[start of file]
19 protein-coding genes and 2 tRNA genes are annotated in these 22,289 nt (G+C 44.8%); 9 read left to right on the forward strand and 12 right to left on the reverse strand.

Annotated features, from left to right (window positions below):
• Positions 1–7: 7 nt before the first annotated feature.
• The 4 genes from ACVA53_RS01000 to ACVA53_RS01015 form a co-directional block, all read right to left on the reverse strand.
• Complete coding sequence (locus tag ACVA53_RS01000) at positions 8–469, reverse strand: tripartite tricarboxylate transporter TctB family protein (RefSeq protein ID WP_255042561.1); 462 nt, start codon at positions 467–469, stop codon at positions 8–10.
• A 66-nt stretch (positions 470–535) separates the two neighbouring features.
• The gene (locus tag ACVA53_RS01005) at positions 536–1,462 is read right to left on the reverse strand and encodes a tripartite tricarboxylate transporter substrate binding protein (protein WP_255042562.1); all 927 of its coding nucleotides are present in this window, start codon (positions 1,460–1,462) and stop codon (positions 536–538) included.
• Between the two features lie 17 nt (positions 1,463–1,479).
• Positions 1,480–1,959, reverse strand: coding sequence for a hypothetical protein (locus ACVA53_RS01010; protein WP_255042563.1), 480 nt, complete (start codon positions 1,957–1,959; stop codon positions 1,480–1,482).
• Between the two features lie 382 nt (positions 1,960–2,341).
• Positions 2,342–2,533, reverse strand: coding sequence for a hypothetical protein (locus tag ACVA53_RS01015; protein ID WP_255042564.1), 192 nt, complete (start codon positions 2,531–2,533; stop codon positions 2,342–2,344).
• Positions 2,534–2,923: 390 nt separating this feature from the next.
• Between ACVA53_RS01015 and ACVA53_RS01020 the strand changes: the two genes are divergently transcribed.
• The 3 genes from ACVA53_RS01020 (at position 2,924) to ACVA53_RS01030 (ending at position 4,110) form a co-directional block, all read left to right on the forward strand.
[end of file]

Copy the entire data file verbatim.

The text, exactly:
19 protein-coding genes and 2 tRNA genes are annotated in these 22,289 nt (G+C 44.8%); 9 read left to right on the forward strand and 12 right to left on the reverse strand.

Annotated features, from left to right (window positions below):
• Positions 1–7: 7 nt before the first annotated feature.
• The 4 genes from ACVA53_RS01000 to ACVA53_RS01015 form a co-directional block, all read right to left on the reverse strand.
• Complete coding sequence (locus tag ACVA53_RS01000) at positions 8–469, reverse strand: tripartite tricarboxylate transporter TctB family protein (RefSeq protein ID WP_255042561.1); 462 nt, start codon at positions 467–469, stop codon at positions 8–10.
• A 66-nt stretch (positions 470–535) separates the two neighbouring features.
• The gene (locus tag ACVA53_RS01005) at positions 536–1,462 is read right to left on the reverse strand and encodes a tripartite tricarboxylate transporter substrate binding protein (protein WP_255042562.1); all 927 of its coding nucleotides are present in this window, start codon (positions 1,460–1,462) and stop codon (positions 536–538) included.
• Between the two features lie 17 nt (positions 1,463–1,479).
• Positions 1,480–1,959, reverse strand: coding sequence for a hypothetical protein (locus ACVA53_RS01010; protein WP_255042563.1), 480 nt, complete (start codon positions 1,957–1,959; stop codon positions 1,480–1,482).
• Between the two features lie 382 nt (positions 1,960–2,341).
• Positions 2,342–2,533, reverse strand: coding sequence for a hypothetical protein (locus tag ACVA53_RS01015; protein ID WP_255042564.1), 192 nt, complete (start codon positions 2,531–2,533; stop codon positions 2,342–2,344).
• Positions 2,534–2,923: 390 nt separating this feature from the next.
• Between ACVA53_RS01015 and ACVA53_RS01020 the strand changes: the two genes are divergently transcribed.
• The 3 genes from ACVA53_RS01020 (at position 2,924) to ACVA53_RS01030 (ending at position 4,110) form a co-directional block, all read left to right on the forward strand.